How Video Streaming Works on the Web

This week’s blog comes from the Network Nook, as they talk about video size, streaming, download and bandwidth. Get ready to read some valuable insights!

The April release of the TutorPro LMS brought, among other things, an increased size limit for content uploads. Whilst this is a useful change for several clients, our network team would like to offer some words of caution! Unlike tubs of ice cream, bigger is not always better!

Video Streaming Vs Download

Before we go too far let’s clarify how videos are played in a web browser. The explosion of services such as Netflix, Disney+ and Amazon Prime video has us all used to referring to video streaming. For on-demand services, such as Netflix, that is accurate. A video stream needs to be encoded with a streaming protocol which can be played back in the browser. For example, you may have been prompted when joining webinars to test your connection for HLS or DASH. These are both streaming protocols and have built in support for adaptive playback. In simple terms, this means they can adjust the video stream to the available bandwidth.

In the past few years, the specification of HTML 5 brought the ability to embed video files directly in the HTML code avoiding the need for an external video player for modern web browsers such as Edge, Chrome and Firefox. We can address Internet Explorer later! When you watch a HTML 5 embedded video, the experience can seem like it’s streaming. In fact, the web browser starts playing the video as soon as it gets enough of the video file downloaded and continues to download the rest of the file in the background. This works successfully when the video file can download quickly enough.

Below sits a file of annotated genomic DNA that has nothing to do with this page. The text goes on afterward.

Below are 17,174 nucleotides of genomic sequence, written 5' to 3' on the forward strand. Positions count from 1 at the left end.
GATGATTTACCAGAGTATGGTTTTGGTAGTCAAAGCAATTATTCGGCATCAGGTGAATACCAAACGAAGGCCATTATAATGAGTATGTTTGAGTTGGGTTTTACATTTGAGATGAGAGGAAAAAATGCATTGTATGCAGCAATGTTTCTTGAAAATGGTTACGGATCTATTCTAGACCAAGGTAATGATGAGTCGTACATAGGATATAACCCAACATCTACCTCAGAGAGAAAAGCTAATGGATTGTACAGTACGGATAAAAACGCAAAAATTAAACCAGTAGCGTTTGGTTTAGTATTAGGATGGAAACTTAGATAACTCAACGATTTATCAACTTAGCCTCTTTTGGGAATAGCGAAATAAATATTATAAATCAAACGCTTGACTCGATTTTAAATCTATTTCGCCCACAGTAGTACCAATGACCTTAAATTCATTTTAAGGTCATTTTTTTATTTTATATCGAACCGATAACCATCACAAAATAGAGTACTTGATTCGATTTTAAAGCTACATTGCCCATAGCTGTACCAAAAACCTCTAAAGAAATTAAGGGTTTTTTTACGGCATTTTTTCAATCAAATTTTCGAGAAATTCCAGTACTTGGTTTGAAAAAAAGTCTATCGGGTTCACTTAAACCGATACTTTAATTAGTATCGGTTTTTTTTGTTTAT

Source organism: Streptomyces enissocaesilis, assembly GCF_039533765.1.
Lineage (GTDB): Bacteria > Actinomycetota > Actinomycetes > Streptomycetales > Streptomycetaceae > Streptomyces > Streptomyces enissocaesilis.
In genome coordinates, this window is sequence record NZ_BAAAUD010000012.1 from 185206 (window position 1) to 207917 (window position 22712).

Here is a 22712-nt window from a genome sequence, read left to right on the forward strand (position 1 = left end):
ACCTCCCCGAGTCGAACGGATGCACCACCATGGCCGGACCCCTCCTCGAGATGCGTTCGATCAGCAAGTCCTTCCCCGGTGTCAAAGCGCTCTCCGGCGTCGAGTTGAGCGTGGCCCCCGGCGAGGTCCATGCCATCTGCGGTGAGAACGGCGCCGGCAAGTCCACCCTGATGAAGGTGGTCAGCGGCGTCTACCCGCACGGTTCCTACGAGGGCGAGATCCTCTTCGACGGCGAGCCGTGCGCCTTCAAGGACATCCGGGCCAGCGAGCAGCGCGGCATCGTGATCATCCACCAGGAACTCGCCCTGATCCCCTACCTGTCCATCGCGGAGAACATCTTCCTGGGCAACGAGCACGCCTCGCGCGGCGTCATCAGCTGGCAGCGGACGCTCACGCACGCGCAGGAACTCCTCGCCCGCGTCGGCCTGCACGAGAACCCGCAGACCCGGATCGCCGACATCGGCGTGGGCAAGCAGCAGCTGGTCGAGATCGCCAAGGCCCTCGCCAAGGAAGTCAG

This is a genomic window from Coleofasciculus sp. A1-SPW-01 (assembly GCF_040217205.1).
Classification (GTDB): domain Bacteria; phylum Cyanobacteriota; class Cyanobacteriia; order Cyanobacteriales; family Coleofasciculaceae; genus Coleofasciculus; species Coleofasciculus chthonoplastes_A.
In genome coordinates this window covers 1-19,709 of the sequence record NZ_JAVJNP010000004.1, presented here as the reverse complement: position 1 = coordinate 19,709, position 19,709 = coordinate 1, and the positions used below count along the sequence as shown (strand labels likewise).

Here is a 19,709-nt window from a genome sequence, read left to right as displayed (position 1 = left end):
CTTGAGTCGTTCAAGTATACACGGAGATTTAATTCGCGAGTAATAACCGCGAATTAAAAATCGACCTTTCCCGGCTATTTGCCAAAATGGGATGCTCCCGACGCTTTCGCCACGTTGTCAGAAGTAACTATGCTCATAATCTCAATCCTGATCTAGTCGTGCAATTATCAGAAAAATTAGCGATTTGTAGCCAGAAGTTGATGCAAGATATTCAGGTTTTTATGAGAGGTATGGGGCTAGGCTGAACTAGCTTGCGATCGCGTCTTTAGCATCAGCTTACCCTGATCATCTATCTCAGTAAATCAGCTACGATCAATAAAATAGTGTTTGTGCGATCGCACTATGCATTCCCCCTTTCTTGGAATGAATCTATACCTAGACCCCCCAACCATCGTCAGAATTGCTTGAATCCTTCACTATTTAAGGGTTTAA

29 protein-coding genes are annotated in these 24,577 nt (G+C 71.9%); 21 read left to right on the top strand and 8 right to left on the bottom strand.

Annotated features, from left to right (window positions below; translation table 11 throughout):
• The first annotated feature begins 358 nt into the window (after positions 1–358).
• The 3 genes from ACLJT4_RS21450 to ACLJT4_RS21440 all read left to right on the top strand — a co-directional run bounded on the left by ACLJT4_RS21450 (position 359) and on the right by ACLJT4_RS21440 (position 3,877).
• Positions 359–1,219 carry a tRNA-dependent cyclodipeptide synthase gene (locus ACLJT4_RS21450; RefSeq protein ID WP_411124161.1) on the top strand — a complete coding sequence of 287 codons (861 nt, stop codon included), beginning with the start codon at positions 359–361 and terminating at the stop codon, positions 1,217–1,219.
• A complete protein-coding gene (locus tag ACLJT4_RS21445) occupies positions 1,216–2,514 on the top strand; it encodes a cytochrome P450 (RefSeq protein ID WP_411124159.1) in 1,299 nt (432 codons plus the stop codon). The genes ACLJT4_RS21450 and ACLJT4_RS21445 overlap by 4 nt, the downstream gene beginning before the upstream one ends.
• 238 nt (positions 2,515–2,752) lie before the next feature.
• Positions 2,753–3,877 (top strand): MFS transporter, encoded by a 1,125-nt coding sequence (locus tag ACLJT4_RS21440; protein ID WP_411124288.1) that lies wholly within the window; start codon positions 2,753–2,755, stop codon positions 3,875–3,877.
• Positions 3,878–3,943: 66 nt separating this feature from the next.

Keeping with the ice cream analogy, streaming is like going to an ice cream machine at a buffet whereas HTML 5 embed is more like buying a tub of Ben & Jerrys from the store.

Video Playback with the TutorPro LMS

When a video is uploaded to the LMS it’s either a plain video file such as an mp4 or packaged with a tool such as Articulate or Captivate, and playback is typically via HTML5 embed. If it’s simply a video the LMS sends the file to the user’s browser as fast as the browser asks for it.

While on the subject of HTML 5 video playback, let’s cover the issue around Internet Explorer 11 (IE 11).  IE 11 doesn’t support HTML 5 properly, so we highly advise not using this browser any longer. It’s been around since 2013 and Microsoft has been trying to eradicate it for some time. Please read this for further details: Microsoft apps and services to end support for Internet Explorer 11 – Microsoft Lifecycle | Microsoft Docs. IE 11 doesn’t play HTML 5 embedded video in the browser. Instead, it hands off playback to an installed media player which may wait for the entire video file to download before playing it. It’s not a good experience for your learners. It’s like scooping ice cream with a soggy wafer, it kind of works but there are better options!

Resolutions and Bandwidth